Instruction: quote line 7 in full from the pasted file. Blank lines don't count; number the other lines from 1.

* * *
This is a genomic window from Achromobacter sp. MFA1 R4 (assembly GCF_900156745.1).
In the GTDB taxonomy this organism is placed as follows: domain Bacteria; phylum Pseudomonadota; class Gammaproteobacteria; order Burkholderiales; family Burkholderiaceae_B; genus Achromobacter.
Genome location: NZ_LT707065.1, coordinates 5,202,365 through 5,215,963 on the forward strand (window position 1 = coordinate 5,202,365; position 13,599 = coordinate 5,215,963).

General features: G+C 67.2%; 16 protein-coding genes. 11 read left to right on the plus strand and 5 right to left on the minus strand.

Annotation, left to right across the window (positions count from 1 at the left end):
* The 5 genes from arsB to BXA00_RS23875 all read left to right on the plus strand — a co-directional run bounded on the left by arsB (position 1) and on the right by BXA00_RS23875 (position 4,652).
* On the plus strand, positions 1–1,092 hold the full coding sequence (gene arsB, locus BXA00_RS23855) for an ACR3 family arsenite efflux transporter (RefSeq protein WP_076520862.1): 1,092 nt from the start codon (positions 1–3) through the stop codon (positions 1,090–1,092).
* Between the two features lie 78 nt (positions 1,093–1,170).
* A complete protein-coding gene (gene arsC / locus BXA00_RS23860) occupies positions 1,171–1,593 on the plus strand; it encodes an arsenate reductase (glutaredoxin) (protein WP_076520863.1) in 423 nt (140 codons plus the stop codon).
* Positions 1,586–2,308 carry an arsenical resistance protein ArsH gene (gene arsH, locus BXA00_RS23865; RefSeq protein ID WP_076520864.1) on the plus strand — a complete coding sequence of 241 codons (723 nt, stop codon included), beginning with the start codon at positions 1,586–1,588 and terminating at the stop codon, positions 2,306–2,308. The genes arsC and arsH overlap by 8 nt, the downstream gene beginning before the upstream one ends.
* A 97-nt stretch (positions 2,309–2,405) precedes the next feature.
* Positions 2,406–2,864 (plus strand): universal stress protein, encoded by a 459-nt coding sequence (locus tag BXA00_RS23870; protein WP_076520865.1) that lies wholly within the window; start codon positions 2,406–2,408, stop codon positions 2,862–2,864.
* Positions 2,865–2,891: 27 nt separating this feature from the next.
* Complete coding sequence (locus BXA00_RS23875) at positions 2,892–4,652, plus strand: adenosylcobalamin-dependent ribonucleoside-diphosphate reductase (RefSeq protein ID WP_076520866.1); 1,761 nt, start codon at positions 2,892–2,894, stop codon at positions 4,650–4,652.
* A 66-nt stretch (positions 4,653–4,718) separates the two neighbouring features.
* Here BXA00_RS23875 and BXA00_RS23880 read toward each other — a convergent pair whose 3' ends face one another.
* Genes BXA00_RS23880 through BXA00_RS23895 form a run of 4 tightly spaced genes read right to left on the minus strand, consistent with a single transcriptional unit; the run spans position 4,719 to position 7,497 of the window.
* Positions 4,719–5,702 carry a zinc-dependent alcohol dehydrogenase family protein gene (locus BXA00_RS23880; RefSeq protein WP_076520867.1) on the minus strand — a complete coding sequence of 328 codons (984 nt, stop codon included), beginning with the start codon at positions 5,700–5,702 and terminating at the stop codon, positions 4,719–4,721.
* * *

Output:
* On the plus strand, positions 1–1,092 hold the full coding sequence (gene arsB, locus BXA00_RS23855) for an ACR3 family arsenite efflux transporter (RefSeq protein WP_076520862.1): 1,092 nt from the start codon (positions 1–3) through the stop codon (positions 1,090–1,092).